Standing up for the rule of law?
If this was not enough, where the Presidency will get truly tried and tested is on its promise to “strengthen the rule of law and European values”. Many have choked on that claim. Over the past 15 months, Prime Minister Janez Janša and his right-wing government has, repeatedly, verbally attacked the judiciary and the media, including putting pressure on the national press agency STA’s funding and governance. Civil society organisations report a hostile environment and backsliding on democratic standards.
Yet overall, amid strong civil society pushback, the liberal democratic backbone stands strong within the country. In fact, Freedom House ranks Slovenia above, amongst others, the U.K., Italy, and Spain in its 2021 report. But any fast deterioration is worrying, and also unwelcome considering Slovenia was the poster child of the member states which most recently joined the EU.
On the upside, the Presidency means that PM Janša is now facing a critical spotlight, also within his European political family, Angela Merkel’s European People’s Party (EPP), where concerns over fundamental rights were previously too easily brushed under the carpet. However, the EU schism over values does not look close to being solved. Values are an existential issue, and EU fundamental rights or rule of law cannot be compromised on or negotiated away.
A prelude to break-up or a future for Europe?
The onus is first and foremost on EU institutions to make full use of the instruments at their disposal, starting with bringing Hungary before the European Court of Justice (CJEU).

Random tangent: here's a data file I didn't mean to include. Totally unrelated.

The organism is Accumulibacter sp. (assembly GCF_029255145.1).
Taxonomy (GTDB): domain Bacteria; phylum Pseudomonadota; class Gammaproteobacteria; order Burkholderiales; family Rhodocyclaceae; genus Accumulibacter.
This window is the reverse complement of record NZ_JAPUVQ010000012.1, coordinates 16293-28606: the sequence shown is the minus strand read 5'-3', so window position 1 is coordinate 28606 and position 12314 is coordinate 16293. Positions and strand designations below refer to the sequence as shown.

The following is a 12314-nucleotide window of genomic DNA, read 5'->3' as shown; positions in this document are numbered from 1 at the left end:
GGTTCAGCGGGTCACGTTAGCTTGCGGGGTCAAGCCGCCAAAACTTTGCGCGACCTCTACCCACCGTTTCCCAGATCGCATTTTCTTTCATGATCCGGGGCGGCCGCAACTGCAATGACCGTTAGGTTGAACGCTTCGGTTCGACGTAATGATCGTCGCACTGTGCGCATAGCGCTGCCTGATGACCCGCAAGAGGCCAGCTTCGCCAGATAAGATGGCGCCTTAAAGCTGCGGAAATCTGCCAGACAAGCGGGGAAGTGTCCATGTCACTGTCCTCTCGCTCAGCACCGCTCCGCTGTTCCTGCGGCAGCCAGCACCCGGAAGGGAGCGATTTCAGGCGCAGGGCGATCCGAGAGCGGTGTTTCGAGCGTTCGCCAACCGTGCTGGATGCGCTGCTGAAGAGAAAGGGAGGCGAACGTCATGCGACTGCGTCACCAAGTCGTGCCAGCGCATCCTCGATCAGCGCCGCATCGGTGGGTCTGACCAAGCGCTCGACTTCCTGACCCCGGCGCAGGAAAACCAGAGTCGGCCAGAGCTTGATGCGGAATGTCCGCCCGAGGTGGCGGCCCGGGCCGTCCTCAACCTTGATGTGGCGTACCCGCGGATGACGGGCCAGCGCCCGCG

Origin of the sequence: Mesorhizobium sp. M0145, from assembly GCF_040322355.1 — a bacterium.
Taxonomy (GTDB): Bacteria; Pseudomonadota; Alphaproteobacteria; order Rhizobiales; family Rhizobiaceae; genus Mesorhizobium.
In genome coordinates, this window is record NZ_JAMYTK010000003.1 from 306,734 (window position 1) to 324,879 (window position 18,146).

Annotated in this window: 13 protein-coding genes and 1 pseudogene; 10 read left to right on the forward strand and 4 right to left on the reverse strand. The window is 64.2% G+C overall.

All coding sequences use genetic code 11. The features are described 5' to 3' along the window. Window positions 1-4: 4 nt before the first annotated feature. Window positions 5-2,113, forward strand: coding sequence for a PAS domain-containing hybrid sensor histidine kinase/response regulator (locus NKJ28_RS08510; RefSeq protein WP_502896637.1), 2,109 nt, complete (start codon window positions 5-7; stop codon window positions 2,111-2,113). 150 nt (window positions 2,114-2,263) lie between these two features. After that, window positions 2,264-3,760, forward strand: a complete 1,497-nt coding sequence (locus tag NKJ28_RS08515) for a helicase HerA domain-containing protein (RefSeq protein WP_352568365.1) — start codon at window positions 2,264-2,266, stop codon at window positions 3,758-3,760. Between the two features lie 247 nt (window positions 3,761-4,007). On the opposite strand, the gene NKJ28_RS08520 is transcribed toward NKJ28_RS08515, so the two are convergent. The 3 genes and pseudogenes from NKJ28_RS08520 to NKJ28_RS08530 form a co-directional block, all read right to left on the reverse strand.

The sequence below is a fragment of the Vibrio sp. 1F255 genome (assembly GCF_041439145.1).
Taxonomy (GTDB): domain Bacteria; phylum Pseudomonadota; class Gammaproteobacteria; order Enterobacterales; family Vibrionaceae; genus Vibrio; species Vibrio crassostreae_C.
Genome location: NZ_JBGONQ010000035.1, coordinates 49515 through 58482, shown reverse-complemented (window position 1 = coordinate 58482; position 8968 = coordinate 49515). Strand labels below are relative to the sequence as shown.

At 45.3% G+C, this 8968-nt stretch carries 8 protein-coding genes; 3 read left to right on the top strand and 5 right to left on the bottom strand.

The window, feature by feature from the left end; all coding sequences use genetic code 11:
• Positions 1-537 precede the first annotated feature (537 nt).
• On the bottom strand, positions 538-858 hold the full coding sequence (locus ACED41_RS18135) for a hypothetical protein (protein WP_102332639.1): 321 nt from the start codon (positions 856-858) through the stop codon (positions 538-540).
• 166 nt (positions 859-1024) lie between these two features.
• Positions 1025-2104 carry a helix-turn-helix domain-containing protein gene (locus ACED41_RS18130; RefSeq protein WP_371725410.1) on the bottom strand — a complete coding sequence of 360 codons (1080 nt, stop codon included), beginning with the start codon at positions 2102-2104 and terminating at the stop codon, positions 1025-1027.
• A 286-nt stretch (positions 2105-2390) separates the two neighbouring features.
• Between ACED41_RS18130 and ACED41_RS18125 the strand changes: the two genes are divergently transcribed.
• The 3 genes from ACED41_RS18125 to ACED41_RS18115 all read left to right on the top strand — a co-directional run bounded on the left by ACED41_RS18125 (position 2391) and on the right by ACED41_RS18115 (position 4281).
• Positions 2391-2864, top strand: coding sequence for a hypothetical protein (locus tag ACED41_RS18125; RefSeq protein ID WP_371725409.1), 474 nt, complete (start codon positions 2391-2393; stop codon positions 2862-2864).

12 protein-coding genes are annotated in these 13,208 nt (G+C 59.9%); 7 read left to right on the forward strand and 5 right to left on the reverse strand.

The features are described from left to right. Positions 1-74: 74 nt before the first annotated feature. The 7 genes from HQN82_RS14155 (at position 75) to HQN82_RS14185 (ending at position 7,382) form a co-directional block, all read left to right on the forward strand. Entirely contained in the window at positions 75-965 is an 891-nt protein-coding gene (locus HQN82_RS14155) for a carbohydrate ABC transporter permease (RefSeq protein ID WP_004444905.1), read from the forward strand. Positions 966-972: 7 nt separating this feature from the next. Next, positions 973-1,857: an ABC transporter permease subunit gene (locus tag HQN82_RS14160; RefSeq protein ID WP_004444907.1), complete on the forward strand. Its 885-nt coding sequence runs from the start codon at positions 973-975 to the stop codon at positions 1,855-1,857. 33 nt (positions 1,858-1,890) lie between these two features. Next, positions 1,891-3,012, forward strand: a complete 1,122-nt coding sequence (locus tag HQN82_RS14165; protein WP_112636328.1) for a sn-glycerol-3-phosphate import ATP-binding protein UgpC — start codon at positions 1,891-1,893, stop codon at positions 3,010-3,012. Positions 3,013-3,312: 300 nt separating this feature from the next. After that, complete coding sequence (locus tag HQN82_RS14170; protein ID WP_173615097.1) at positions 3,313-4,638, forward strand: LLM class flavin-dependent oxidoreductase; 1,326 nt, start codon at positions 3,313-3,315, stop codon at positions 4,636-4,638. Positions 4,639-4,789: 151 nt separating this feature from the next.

Yet the most forceful measures against a member state – suspending its rights through the Article 7 procedure – are easily held back by the need for unanimity among EU heads of state and government. The new rule of law conditionality regulation, linking EU funds to the respect of fundamental values, is yet to be applied awaiting the result of an CJEU challenge by Poland and Hungary.
In parallel, a deeper discussion of the Union’s values is required. The peoples of Europe should not be uniformly equated to their leaders; not all Hungarians think like Viktor Orbán, nor do all Slovenians accept Janša’s media assaults. The fight for Europe's soul must be taken further in the Conference on the Future of Europe – the Slovenian Presidency’s final priority area.
Ultimately, that is where the Union still stands a chance.
The EU’s five years of Brexit negotiations showed that, when put to the test, all 27 member states preferred rallying together rather than dividing. Even firebrand populists like France's Marine Le Pen and Italy's Matteo Salvini discovered that breaking the EU was not a viable political proposition to the electorate. The wager must be that with democratic debate, also in Hungary, Orbán will not win an election on an illiberal rant that takes his country out of the EU.
As for Slovenia, looking at the Presidency’s slogan ("Together. Resilient. Europe.") and as President Pahor, PM Janša’s long-time political opponent, answers his own question about where the country belongs, its place is at the heart of the Union.
Georg E. Riekeles is an Associate Director and Perle Petit is a Programme Assistant at the European Policy Centre